Court’s Explanation of Refusal to Strike Expert Reports

JDS Therapeutics, LLC. v. Pfizer al.

Case Number: 1:12-cv-09002-JSR (Dkt. 133)

Judge Rakoff explained his December 16, 2013 order denying defendants’ motion to strike part or all of four expert reports.

First, concerning two expert reports relating to validity, plaintiffs did not amend their responses to contention interrogatories, interrogatories the court said it “reluctantly granted” despite “deep concern, based on years of experience, that such interrogatories generally do little to clarify the issues and instead generate significant conflict during discovery and beyond.” The court said that both parties were at fault, but ultimately concluded that defendants could have solved the problem by raising it sooner, and so refused to strike the reports: “defendants took a calculated risk: they waited until this late stage of litigation to spring their motion to strike, even though they were fully capable of seeking earlier clarification — as they sought in other contexts. As a result, the Court reaffirms its denial of defendants’ motion to strike any portion of the [] rebuttal reports.”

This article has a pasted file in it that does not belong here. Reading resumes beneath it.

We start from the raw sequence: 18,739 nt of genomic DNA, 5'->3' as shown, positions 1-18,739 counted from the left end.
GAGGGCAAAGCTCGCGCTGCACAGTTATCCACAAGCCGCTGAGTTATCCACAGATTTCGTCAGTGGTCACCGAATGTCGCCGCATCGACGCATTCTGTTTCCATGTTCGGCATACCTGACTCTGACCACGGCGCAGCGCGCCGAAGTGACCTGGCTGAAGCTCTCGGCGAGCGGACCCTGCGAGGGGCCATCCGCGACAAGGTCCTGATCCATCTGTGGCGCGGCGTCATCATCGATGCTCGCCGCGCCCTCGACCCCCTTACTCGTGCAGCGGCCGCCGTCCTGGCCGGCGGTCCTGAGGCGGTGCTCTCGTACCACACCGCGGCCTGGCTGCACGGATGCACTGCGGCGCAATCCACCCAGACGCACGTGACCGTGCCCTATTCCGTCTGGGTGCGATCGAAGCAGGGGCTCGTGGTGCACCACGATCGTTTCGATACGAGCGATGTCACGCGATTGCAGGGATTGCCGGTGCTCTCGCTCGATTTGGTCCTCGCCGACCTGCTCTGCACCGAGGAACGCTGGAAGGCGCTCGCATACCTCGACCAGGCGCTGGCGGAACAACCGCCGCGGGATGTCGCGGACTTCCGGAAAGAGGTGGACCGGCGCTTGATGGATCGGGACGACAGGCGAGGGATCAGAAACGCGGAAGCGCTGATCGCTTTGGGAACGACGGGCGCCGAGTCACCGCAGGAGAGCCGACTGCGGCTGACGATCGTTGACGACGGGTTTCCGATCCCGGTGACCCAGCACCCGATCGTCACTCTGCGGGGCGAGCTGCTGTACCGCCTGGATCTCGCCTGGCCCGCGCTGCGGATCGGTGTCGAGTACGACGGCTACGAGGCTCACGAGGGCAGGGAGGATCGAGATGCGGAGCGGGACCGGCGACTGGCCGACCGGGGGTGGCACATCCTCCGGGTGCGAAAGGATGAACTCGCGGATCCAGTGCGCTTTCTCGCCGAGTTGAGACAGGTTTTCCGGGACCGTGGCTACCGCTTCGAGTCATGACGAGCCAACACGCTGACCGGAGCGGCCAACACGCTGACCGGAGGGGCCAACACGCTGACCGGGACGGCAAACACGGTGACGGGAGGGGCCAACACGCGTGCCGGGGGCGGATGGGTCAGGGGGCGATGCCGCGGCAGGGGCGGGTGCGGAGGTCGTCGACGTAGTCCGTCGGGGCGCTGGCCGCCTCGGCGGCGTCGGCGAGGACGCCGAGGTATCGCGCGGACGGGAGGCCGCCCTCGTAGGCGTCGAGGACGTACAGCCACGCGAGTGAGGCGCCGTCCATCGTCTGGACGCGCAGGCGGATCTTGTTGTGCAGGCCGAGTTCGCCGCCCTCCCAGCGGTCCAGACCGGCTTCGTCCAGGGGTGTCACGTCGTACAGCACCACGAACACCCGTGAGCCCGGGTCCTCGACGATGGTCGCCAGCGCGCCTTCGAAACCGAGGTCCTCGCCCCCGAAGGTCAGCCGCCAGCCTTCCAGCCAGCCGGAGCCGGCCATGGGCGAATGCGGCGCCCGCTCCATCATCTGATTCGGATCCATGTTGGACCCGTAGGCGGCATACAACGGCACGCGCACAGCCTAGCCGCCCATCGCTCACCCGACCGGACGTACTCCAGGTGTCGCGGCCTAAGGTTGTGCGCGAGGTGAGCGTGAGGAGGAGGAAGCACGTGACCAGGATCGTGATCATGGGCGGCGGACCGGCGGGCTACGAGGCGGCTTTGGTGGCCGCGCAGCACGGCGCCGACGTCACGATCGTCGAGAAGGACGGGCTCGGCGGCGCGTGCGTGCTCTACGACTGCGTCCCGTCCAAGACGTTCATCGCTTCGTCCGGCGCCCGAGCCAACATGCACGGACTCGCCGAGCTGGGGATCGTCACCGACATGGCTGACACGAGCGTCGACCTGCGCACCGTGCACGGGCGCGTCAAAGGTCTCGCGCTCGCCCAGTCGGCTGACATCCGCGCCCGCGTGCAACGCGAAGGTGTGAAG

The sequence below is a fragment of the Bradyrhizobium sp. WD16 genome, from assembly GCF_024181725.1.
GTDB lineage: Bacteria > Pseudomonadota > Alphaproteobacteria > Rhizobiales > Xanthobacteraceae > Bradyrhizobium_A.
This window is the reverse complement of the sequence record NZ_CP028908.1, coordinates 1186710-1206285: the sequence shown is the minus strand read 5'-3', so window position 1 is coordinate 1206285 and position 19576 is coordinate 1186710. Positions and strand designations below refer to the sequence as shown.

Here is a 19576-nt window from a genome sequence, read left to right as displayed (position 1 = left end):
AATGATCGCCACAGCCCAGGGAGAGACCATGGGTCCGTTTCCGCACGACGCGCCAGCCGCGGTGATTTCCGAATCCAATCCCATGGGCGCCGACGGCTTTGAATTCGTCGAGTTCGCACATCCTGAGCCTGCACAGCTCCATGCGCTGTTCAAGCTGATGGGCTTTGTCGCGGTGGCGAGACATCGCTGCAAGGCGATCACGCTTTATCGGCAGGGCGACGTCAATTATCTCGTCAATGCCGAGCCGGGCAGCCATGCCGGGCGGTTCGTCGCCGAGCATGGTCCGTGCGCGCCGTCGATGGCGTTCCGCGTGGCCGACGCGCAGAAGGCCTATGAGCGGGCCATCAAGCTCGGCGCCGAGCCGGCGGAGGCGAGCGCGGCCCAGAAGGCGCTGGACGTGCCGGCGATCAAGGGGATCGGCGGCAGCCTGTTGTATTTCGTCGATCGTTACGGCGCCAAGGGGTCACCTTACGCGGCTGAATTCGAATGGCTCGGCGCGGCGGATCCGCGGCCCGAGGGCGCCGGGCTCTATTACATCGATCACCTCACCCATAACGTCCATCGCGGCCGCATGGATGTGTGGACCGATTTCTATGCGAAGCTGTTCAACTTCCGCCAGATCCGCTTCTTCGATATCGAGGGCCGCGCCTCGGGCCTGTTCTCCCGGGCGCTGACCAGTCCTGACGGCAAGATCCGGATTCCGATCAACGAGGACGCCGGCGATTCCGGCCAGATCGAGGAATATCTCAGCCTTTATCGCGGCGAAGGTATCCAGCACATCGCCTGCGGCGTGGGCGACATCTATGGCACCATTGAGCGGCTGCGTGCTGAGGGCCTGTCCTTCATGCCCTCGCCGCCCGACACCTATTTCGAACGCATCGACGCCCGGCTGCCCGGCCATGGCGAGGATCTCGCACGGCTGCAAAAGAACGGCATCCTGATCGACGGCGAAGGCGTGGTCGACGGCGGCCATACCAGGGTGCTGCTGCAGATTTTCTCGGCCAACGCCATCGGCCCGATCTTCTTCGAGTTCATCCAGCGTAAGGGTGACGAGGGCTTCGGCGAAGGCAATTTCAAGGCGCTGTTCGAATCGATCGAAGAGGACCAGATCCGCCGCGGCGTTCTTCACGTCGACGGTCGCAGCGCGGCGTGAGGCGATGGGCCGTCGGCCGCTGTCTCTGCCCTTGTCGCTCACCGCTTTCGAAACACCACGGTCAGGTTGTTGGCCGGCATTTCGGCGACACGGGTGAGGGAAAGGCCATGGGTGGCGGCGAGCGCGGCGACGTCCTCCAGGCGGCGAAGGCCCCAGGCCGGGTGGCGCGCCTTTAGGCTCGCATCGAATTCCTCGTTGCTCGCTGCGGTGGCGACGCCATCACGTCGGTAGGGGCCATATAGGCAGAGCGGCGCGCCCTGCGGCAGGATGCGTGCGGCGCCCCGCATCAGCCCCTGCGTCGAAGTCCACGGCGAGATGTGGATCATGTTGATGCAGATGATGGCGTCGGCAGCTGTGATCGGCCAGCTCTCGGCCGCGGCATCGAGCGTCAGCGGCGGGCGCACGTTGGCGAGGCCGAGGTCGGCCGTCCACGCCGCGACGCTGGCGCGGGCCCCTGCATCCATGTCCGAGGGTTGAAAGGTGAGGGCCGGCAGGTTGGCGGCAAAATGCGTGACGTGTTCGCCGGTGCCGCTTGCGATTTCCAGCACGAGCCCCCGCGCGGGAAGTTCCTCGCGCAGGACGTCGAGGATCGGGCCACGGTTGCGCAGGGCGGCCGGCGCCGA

Second, the court found that plaintiffs’ responses to the contention interrogatories were adequate to place defendants on notice that plaintiffs alleged infringement because of the presence of nicotinic acid instead of just niacinamide (the amine of nicotinic acid), and even if notice had not been provided, “defendants fail to demonstrate that they suffered prejudice;” after all, “defendants [had the] opportunity to depose the specialist who performed the study, and defendants ability to test their own product at any stage before or during this case.”

Finally, with respect to a motion to strike all or part of a damages report, the court noted that plaintiffs’ responses to the contention interrogatories stated that that “they would provide additional information responsive to this interrogatory ‘by way of expert report.’” The court was not convinced that plaintiff had the right to supplement their interrogatory responses in this fashion, but in light of defendants’ failure to object, denied the motion to strike.

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